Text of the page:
The controversial delay comes at a time when thousands remain on the council’s waiting list for a new home and even though the percentage of vacant council properties in Alloa is less than 2%, putting it among the lowest throughout Scotland, Councillor Mark English feels that the time taken for the work calls into question the whole process. Social housing is in high demand across the country and the council are planning to build the first new council houses to be protected by landlords insurance in thirty years. According to figures from homeless charity Shelter Scotland, there were 3000 people on the council house waiting list.
Councillor English said: “A clear inspection of the processes involved seems to be required in this case to ensure housing is not left void for long periods of time. We have a housing shortage at the moment and many are desperate for a house. Properties which are left empty for long periods of time lead to a loss of income for the council. I am fully supportive of the need for the council to realise housing for the disabled is crucial to enhance quality of life; however, two years seems an excessive amount of time for a property to be vacant.”
The two properties have had eighty applications, of which thirty-two have a moderate or severe medical priority. The council say they are very close to starting the work and are looking forward to seeing new tenants moving into the refurbished homes.
An astonishing statistic released by homeless charity Shelter reveals that the number of properties now purchased under the right to buy scheme has dropped by over 90% in less than eight years.
Shelter gleaned the figures from their housing data bank and they really do show a dramatic difference. In 2003 over 70,000 homes that were once covered by the cheapest landlord insurance were bought by their former tenants. In 2010 the figure was down to 2.300, a drop of 97%. The figures go some way to explain Prime Minister David Cameron’s assertion at his party conference last week that the Government would do all in its power to increase discounts to encourage more tenants to buy their council homes and at the same time release money for housing associations to fund new building projects.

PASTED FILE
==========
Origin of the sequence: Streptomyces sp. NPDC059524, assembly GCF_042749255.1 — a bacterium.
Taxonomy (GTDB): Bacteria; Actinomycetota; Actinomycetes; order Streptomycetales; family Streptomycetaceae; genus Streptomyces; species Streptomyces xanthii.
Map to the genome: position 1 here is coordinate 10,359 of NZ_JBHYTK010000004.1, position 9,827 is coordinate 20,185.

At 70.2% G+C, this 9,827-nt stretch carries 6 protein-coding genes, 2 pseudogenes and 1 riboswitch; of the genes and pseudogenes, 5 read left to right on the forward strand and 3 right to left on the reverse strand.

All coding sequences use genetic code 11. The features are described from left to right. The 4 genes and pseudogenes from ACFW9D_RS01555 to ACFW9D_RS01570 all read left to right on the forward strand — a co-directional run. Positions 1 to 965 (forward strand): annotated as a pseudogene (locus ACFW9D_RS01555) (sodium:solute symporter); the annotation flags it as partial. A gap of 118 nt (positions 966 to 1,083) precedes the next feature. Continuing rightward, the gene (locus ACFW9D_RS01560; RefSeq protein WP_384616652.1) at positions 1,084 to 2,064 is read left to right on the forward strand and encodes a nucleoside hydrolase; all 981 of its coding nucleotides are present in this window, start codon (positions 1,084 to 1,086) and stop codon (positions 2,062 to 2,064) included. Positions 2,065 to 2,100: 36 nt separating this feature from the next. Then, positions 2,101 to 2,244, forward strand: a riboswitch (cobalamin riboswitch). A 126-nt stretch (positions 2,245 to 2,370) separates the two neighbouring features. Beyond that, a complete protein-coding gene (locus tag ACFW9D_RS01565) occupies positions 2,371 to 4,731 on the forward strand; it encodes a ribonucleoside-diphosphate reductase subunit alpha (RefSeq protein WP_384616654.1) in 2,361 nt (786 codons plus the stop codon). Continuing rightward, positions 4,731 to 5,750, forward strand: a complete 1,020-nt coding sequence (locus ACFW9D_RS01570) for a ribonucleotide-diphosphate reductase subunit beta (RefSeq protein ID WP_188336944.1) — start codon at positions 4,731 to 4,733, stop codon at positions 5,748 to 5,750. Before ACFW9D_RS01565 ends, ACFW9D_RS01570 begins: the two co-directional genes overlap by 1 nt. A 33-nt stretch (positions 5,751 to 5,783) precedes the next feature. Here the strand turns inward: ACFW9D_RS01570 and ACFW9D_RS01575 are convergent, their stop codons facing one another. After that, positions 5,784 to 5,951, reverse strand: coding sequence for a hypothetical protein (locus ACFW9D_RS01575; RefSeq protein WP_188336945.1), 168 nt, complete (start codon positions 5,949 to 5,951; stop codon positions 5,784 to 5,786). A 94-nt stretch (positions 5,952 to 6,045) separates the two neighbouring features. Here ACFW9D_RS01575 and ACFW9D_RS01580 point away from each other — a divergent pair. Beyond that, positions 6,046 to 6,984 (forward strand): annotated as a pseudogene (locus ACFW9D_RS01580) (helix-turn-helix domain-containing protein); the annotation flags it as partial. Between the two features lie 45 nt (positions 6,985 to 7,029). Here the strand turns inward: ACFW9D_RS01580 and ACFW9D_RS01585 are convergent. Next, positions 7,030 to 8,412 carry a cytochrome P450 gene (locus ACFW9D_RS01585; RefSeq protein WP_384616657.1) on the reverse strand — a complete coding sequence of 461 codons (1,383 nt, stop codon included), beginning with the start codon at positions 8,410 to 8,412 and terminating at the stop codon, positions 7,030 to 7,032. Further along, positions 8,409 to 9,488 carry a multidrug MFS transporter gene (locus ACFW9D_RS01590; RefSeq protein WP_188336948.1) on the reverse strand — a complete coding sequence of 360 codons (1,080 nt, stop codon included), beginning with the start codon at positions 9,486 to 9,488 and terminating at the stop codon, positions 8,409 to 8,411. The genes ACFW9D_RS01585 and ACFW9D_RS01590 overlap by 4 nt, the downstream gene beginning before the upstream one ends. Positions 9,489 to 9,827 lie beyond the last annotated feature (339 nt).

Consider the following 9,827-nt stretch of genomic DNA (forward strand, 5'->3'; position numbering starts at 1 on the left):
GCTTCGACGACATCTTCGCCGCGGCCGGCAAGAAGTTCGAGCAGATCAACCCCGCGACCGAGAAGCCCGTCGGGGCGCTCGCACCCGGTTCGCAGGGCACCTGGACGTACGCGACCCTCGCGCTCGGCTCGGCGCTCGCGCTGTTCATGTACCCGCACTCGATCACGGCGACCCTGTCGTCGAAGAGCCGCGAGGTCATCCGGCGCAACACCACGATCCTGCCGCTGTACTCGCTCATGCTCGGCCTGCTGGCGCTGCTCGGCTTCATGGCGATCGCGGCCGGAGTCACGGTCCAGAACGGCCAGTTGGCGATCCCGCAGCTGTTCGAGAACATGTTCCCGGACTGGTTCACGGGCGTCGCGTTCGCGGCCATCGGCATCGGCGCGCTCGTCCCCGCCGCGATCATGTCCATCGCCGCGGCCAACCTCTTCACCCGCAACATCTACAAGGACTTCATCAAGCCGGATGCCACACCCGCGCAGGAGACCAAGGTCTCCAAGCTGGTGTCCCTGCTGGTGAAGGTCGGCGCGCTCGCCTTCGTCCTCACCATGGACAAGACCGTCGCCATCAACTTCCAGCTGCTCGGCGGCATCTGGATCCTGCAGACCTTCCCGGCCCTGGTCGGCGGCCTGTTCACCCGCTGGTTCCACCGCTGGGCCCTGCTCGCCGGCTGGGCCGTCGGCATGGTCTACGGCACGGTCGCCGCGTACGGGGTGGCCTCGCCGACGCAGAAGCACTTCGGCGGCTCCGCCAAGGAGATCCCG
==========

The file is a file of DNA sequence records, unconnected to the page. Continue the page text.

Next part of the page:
Campbell Robb, the chief executive of Shelter, was keen to see proof of the Government’s stance saying “Whilst new thinking to tackle our lack of decent, affordable homes is a positive move, it is absolutely critical that any proposals will actually deliver at significant levels to make a real difference. We must ensure the one-for-one commitment to replace right-to-buy homes by building new homes is met, otherwise it will do more harm than good.
“It is also important to recognise that the new right to buy scheme is a small measure and will only benefit a limited number of people. On its own, it will not deliver the quantity of new homes that we need to meet the growing need. The government’s new housing strategy now needs to set out a long term sustainable plan to end the squeeze on families who can’t find a decent affordable home.”
Shelter also revealed that on average, in 2010, housing associations put their rents up three times more than local councils. Association rents going up by £4.40 while council rents went up by just £1.31.